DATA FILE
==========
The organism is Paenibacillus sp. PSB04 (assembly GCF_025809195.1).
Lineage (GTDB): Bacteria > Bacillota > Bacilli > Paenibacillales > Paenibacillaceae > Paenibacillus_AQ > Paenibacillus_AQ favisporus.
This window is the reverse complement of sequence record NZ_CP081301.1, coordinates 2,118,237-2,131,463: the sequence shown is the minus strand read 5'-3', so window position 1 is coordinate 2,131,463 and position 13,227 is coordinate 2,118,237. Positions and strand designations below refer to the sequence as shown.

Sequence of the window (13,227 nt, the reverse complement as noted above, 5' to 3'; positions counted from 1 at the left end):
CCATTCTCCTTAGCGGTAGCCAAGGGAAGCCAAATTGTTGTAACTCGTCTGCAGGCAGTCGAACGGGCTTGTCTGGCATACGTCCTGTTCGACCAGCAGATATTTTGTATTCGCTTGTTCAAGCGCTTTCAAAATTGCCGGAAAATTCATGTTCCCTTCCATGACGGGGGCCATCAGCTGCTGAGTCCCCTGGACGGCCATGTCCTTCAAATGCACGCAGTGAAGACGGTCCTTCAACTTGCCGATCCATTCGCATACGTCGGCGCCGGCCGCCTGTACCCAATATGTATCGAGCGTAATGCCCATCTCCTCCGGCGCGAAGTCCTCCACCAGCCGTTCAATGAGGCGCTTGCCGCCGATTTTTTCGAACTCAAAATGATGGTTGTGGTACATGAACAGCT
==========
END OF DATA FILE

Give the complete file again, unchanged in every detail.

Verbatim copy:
The organism is Paenibacillus sp. PSB04 (assembly GCF_025809195.1).
Lineage (GTDB): Bacteria > Bacillota > Bacilli > Paenibacillales > Paenibacillaceae > Paenibacillus_AQ > Paenibacillus_AQ favisporus.
This window is the reverse complement of sequence record NZ_CP081301.1, coordinates 2,118,237-2,131,463: the sequence shown is the minus strand read 5'-3', so window position 1 is coordinate 2,131,463 and position 13,227 is coordinate 2,118,237. Positions and strand designations below refer to the sequence as shown.

Sequence of the window (13,227 nt, the reverse complement as noted above, 5' to 3'; positions counted from 1 at the left end):
CCATTCTCCTTAGCGGTAGCCAAGGGAAGCCAAATTGTTGTAACTCGTCTGCAGGCAGTCGAACGGGCTTGTCTGGCATACGTCCTGTTCGACCAGCAGATATTTTGTATTCGCTTGTTCAAGCGCTTTCAAAATTGCCGGAAAATTCATGTTCCCTTCCATGACGGGGGCCATCAGCTGCTGAGTCCCCTGGACGGCCATGTCCTTCAAATGCACGCAGTGAAGACGGTCCTTCAACTTGCCGATCCATTCGCATACGTCGGCGCCGGCCGCCTGTACCCAATATGTATCGAGCGTAATGCCCATCTCCTCCGGCGCGAAGTCCTCCACCAGCCGTTCAATGAGGCGCTTGCCGCCGATTTTTTCGAACTCAAAATGATGGTTGTGGTACATGAACAGCT